Saturday, June 25, 2011

Canes do not grow to the center of the plant



I don’t know how roses grow.
I’ve never selected a gawky shrub,
All sticks and thorns and angles,
Stumpy and brown, in a burlap sack.
I’ve never planted my heel on the shoulder of a shovel,
Turning the dirt to make room for a rootball.
I’ve never watched like a hawk
For the midges and thrips who suck the green juices of the budding leaves.

And so
If I admire
The carelessly exploding armful
You brought
Today, for me -- these roses --
The deep cupped petals of color now tumbled across the perfect black sheen of the piano
What I mean to say is

Thank you for being you.

Wednesday, June 15, 2011

Strawberry Jam


In the Beatles' film Yellow Submarine, there is a lovely scene in which John, Paul, George and Ringo walk through a blank white landscape, clapping their hands and singing as a forest of fantastic flowers springs up in their wake. That scene perfectly captures my sense of their magical creativity, the delicious ease of their genius. Where Beatles gather, magic happens, so the fan believes.



For most of their career, the Beatles' marketing machine promoted the group as if that cartoon image were true, as if the group were a kind of four-headed demigod, spilling over with great ideas and high spirits. It wasn’t in their interests to inform their fans about false starts, the rough drafts, the ideas that didn't pan out. A fan might easily believe that Paul McCartney rolled out of bed one morning, went to the piano and started playing a tune he had heard in a dream called "Yesterday." Oh, wait, he did do that. Well, I don't think I was the only fan who wanted to believe that every Beatles song had an immaculate conception just like that.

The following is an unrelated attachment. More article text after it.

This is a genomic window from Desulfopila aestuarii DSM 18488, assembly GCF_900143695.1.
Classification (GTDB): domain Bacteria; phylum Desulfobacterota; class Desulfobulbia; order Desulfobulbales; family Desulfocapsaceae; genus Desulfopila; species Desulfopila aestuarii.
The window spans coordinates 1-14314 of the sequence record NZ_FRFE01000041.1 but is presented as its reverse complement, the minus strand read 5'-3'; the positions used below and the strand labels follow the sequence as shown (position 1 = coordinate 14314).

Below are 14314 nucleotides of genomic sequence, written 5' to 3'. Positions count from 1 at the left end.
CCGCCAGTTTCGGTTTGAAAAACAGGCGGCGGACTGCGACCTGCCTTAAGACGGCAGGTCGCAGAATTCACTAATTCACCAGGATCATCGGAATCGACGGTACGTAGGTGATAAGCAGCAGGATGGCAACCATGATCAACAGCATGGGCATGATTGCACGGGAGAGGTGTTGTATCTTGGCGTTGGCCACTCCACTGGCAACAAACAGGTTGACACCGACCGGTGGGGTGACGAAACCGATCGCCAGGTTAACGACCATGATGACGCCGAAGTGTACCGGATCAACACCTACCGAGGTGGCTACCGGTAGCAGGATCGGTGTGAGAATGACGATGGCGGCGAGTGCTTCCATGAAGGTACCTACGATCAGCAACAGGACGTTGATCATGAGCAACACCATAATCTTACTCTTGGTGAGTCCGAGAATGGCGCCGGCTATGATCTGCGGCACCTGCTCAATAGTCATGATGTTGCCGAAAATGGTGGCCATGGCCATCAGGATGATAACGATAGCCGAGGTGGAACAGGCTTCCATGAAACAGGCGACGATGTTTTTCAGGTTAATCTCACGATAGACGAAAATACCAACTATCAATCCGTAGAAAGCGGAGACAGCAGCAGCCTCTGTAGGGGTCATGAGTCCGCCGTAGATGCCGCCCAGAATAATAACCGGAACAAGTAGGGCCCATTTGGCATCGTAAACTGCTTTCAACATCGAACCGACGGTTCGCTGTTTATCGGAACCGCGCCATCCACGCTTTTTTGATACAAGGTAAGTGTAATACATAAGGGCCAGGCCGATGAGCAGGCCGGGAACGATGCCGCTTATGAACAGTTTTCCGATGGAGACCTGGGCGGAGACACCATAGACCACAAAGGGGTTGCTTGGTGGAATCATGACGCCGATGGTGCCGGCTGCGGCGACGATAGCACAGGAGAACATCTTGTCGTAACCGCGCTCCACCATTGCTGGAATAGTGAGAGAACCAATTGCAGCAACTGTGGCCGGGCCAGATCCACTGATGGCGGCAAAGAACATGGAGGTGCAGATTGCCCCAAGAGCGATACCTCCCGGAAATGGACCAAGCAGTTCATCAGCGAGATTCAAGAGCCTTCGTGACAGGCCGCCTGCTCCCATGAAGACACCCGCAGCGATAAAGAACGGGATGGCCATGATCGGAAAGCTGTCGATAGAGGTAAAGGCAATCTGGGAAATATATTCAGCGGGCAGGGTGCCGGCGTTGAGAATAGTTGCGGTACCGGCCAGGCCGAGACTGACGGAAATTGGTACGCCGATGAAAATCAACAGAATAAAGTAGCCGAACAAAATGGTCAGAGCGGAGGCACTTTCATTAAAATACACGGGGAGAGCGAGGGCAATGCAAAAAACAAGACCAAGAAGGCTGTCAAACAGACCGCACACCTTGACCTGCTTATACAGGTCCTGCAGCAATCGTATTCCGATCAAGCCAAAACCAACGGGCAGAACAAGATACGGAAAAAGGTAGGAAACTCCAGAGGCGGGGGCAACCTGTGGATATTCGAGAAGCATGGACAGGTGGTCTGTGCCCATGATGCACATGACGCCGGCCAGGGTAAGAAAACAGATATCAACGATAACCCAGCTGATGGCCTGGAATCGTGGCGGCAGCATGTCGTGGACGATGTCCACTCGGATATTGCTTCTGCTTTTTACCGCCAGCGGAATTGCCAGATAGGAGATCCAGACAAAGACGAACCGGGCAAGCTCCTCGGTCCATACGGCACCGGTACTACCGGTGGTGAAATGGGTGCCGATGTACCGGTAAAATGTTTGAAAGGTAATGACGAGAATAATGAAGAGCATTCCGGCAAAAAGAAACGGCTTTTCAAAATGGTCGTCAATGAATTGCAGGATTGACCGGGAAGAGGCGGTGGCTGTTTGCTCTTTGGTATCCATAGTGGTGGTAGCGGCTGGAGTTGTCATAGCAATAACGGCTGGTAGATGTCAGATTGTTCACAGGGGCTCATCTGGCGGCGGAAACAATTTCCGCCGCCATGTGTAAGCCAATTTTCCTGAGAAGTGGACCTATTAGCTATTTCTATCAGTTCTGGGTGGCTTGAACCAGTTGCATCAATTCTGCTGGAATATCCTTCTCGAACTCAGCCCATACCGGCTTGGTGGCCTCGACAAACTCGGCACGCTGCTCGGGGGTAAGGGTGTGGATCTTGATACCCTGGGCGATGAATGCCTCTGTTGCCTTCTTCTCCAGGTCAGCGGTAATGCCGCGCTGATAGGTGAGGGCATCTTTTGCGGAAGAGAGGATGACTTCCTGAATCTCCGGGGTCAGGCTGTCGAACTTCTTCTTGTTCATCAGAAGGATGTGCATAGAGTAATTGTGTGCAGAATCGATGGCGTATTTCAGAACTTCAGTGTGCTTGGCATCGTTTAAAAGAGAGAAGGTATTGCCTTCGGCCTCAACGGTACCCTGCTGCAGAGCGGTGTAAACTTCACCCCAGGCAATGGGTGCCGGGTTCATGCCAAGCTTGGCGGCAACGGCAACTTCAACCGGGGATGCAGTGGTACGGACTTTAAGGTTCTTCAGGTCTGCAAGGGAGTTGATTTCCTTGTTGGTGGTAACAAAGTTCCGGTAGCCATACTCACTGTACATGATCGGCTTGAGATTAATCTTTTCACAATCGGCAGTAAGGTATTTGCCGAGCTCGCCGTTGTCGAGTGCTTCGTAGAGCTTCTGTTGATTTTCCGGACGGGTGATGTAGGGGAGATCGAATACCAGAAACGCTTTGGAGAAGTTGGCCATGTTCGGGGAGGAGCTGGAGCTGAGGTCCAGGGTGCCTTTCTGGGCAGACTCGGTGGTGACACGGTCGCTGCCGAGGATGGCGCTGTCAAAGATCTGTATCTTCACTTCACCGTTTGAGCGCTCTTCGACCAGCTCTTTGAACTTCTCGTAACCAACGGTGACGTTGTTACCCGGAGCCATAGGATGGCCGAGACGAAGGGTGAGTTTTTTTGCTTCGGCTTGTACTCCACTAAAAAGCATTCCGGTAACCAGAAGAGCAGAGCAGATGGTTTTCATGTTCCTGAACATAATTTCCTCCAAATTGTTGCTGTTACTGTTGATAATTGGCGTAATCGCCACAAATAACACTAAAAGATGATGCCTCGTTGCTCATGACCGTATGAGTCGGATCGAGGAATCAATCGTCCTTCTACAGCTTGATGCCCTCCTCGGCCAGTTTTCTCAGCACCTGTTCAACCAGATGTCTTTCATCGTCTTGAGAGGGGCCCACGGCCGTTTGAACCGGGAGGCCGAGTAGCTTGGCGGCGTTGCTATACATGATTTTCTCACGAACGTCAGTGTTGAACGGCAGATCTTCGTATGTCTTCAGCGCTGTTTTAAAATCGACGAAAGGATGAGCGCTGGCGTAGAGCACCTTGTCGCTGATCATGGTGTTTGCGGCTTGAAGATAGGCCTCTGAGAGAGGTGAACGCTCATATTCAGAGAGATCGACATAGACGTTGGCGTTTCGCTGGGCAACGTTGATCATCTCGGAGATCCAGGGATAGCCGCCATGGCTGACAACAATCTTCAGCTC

Behind the curtain at the magic show

Of course, most people admit that the Beatles had their off days, and some songs sound more labored than others. ("Bungalow Bill"? Not one of your better efforts, boys. Sorry.) But still, I think I've always believed deep down that when they wrote the good stuff, like "Penny Lane," or "Lucy in the Sky with Diamonds," it poured out of them effortlessly. On the good days, all the planets aligned for them, stars shone from their foreheads and the ground they walked on exploded with rainbow flowers.

If you start to wonder, as I have lately, what really happens when geniuses create, then you have to leave that fantasy behind.  How do artists do what they do? What’s the process? Do I have any kind of art inside me? Can I be creative and happy at the same time? Have my beliefs about how artists work held me back instead of helping me? These questions led me to do something I had never wanted to do before:  I started listening carefully to bootlegs of the Beatles’ recordings sessions that trace the construction of their songs. Essentially, I chose to peek behind the curtain at the magic show and study how the rabbit gets into the hat in the first place.


Saturday, June 4, 2011

Heaven on Earth


Poster by Marcus Thomas
Speaking loosely, my version of “heaven on earth” is listening to my favorite musicians as I sit on a blanket on the lawn of a beautiful park on a balmy evening. A dear companion would complete my joy. A bottle of wine is nice, too. For many of the last twenty years I’ve enjoyed this musical heaven in September at the Connecticut Folk Festival, under the stars in New Haven’s Edgerton Park.

Because I loved those annual concerts in the park, when the Folk Festival founders asked me to join the Board of Directors, I stepped right up. I treasured the Festival and didn’t want to see it fade away. So for the last five years or so, my Festival experience has not been one blissful night of listening to music but instead a year-long cycle of making it happen: helping with grant writing, marketing, publicity, all the hard slog of selling an idea.

With eleven months of work invested in the Festival, you would think that the day of the concert would be the high point of the year for me. Actually, once I was officially on the Board, Festival day made me feel like a very high fiddle string being stretched to the breaking point.